Next-day gas prices at eastern points floundered. Thursday gas at the Algonquin Citygate shed 28 cents to average $1.43, and gas on Millennium was seen at $1.25, down 7 cents. Deliveries to Dominion South shed 8 cents to $1.27, and gas on Tennessee Zn 4 Marcellus fell a penny to $1.16. Packages on Transco-Leidy Line changed hands 7 cents lower at $1.26.

Wednesday’s action came as “warmer than normal temperatures in the 11-15 day forecast continued to promise increased power sector demand and lower storage injections,” said Tim Evans of Citi Futures Perspective.

Industry consensus for Thursday’s Energy Information Administration storage report appeared to be congesting in the 40- to 45- Bcf range, well below last year’s 83 Bcf injection and less than the five-year average of 53 Bcf. Evans predicted a fill of 40 Bcf and, taking into account weather forecasts, sees the year-on-five-year surplus sliding from 85 Bcf to 60 Bcf by Aug 21.

“We see this tightening, particularly in contrast to the moderately bearish scenario of a week ago, as giving natural gas a fresh chance at an intermediate-term short-covering rally back above the $3.00 mark,” Evans said.

His earlier long position was stopped out for a modest gain, and he said he is currently on the sidelines, “but with an eye toward opening a long position once we can identify a low-risk entry point.”

Gas buyers for power generation across the MISO footprint can expect some help from modest wind generation. WSI Corp. in its Wednesday morning outlook said there was a “developing southerly breeze” coming in the afternoon to support “a period of elevated wind generation where output could peak out around 3-5GW.” Flow was to accelerate Thursday and support “elevated wind generation prospects, where output could peak around 4-7 GW. Modest wind generation prospects remain the rule through the weekend, forecast to peak around 3-4 GW.”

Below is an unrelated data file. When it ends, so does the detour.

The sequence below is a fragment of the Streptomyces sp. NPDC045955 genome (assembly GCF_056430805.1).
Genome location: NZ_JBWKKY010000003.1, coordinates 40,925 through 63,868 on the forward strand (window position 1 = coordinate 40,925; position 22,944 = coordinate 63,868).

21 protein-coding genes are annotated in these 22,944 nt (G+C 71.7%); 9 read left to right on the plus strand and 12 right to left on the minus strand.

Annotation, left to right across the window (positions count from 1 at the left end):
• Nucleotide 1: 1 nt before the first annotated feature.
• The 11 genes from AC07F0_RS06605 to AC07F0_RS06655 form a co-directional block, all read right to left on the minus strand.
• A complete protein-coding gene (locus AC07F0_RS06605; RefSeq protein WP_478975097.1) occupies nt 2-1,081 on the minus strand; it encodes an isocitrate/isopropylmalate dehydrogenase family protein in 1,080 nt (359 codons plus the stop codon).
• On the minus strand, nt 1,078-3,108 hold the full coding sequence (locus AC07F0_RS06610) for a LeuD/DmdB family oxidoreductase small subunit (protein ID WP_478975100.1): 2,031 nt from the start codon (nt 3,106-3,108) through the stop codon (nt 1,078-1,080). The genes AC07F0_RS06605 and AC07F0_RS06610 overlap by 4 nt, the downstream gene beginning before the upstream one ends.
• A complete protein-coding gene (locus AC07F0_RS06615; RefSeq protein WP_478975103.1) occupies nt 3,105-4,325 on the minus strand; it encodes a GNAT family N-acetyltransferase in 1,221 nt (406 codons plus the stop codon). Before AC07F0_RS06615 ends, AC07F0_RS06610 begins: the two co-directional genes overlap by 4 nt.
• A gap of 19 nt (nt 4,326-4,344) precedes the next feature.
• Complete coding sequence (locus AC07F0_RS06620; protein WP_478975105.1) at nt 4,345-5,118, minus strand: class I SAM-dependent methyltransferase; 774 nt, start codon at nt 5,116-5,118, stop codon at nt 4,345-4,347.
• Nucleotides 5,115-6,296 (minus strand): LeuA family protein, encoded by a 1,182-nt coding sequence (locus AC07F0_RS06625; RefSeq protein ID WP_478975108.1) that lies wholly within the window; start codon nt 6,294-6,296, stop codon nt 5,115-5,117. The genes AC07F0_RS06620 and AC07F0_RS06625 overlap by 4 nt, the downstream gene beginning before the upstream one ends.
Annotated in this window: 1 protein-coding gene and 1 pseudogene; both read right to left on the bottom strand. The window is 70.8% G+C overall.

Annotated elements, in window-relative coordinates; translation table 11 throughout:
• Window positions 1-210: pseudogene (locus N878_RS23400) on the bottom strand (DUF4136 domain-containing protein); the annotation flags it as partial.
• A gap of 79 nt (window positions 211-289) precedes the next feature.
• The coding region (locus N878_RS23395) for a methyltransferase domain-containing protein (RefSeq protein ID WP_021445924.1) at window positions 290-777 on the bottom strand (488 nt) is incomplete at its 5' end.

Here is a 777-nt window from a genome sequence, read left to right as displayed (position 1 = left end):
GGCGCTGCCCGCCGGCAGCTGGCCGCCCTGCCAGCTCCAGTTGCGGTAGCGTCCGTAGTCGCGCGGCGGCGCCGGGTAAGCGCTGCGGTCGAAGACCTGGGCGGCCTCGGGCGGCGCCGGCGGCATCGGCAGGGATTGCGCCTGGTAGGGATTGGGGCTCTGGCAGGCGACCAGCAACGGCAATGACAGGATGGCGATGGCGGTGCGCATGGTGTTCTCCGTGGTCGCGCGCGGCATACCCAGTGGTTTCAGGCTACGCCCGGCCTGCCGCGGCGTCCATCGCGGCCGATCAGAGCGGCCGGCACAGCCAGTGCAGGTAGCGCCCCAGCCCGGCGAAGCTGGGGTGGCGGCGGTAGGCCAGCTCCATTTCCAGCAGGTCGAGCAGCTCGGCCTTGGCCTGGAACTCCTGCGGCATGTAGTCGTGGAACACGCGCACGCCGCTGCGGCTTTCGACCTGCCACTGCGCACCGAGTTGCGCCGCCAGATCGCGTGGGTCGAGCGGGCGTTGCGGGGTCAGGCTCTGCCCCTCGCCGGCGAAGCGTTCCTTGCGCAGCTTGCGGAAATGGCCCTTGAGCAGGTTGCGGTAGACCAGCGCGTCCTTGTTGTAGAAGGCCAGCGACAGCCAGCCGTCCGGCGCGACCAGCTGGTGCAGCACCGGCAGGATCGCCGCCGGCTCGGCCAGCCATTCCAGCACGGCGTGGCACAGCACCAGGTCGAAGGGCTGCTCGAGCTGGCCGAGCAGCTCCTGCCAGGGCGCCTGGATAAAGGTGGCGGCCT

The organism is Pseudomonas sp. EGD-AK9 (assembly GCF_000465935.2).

Longer term, WSI reported a slight cooling in both its six- to 10-day and 11- to 15-day outlooks with population-weighted cooling degree days decreasing by one in each case.

Tom Saal, vice president at FC Stone Latin America LLC, in his work with Market Profile expected September futures to test Tuesday’s value area at $2.807 to $2.787 before moving on and testing $2.741 to $2.711. His weekly breakout targets are $2.821 to the upside and $2.707 to the downside.

“One of the key features of Market Profile is analyzing vertical and horizontal pricing behavior of participating traders,” he wrote. “This year is simply characterized as solid horizontal pricing. The typical pricing behavior is vertical, then horizontal, then vertical…and the longer the horizontal, the bigger the following vertical pricing,” he said in a morning note to clients.

Futures traders are anticipating one of the leanest storage builds of the season in the inventory report. Last year a plump 83 Bcf was injected and the five-year pace is 53 Bcf. IAF Advisors of Houston calculated an increase of 39 Bcf and ICAP Energy is looking for a 39 Bcf build as well. A Reuters survey of 42 traders and analysts revealed an average 42 Bcf with a range of 38 Bcf to 47 Bcf.